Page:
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I recently received a report from an analyst with a decision matrix to assist customers in making a vendor selection within the “IP Contact Center” market. I’m scratching my head over why some continue to make the “IP” distinction. Perhaps I’m too sheltered since I haven’t positioned a TDM contact center in the past 10 years. I suppose there are still TDM contact center systems going out the door but are vendors really promoting them? I don’t think so. I should probably apologize for any part I have played in promoting the term IP Contact Center. I admit to naming a product IPCC back in 2000 and conducting hundreds of presentations using the term, but I moved on several years ago and I ask you to join me. The IP label helped us explain the emergence of a transformative new architecture for voice communications….but I also have to admit that the term was a bit of self-serving market segmentation. As a new player entering a large established market, you try to segment out a more manageable market definition. Maybe it helped customers see the transition and maybe it was self-serving but let’s all agree that the IP label has outlived its usefulness since every vendor in the industry is now implementing IP contact center systems. Why does the IP Contact Center market definition persist in 2009? I believe it relates in part to more self-serving vendor motives but this time it’s the incumbents who are the beneficiary and in my (clearly biased) opinion it’s more about obfuscation of the market dynamics then it is about helping customers understand a transition. In the past few years, the incumbent ACD (and CTI) vendors with large installed base numbers and mostly declining overall contact center market share have latched onto the IP Contact Center market as a way to show strong growth. A vendor with a large TDM installed base can position upgrades to IP capable contact center systems as net-new sales into this exciting high growth “IP Contact Center“ market.We’ve seen this before. This is the exact same pattern that occurred in the broader enterprise telephony market, with the transition to “IP Telephony”. There was a surge by some of the incumbent vendors at the height of the transition where it appeared the incumbents were regaining market traction vs. the new IP challengers; however flipping an installed base customer is only a short-term boost. It can create the illusion of growth for a few years but ultimately that strategy runs out of gas and the true market dynamics re-emerge.The transition from TDM to IP is past the tipping point so let’s give up the IP distinction and start looking at the whole customer care market. There’s a lot happening in contact center…we can call it Unified Communications if you’d like :)By Tod Famous, customer contact business development manager, Cisco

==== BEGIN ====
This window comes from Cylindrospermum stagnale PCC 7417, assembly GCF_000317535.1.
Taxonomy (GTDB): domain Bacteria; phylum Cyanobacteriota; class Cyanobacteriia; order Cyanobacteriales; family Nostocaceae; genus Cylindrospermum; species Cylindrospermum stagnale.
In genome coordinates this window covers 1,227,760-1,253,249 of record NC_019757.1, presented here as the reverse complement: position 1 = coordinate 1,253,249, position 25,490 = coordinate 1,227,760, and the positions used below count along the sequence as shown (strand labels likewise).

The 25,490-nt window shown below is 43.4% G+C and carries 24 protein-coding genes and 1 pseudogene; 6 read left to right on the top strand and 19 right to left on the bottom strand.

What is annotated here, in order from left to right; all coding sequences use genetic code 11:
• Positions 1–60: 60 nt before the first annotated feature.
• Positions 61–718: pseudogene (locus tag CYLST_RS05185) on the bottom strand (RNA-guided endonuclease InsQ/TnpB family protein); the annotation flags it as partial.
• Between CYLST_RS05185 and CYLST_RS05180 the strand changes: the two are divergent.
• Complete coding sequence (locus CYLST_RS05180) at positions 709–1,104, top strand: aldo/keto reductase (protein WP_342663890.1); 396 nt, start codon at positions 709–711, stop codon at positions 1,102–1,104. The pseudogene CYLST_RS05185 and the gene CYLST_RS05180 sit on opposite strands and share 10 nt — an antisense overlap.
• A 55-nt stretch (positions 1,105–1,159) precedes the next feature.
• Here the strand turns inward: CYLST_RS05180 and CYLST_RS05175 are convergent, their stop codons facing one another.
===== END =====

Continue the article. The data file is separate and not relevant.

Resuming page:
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2 Comments.


  1. Hi Tod – Do you happen to know approximately how the share of agent licenses split between UCCX and UCCE? And then by STD, ENH, PRE? Thanks.

       0 likes

  2. Hi Eric,

    You cannot “share” licenses between UCCX and UCCE (or between STD/ENH/PRE). They are distinct product offers.

    If you (or a customer) have a need to migrate from one to another you should discuss this with your Cisco account team and they should be able to help guide you on that migration.

    Alternatively perhaps we continue the discussion on the Cisco community here:

    https://www.myciscocommunity.com/community/technology/collaboration/product/uc

       0 likes

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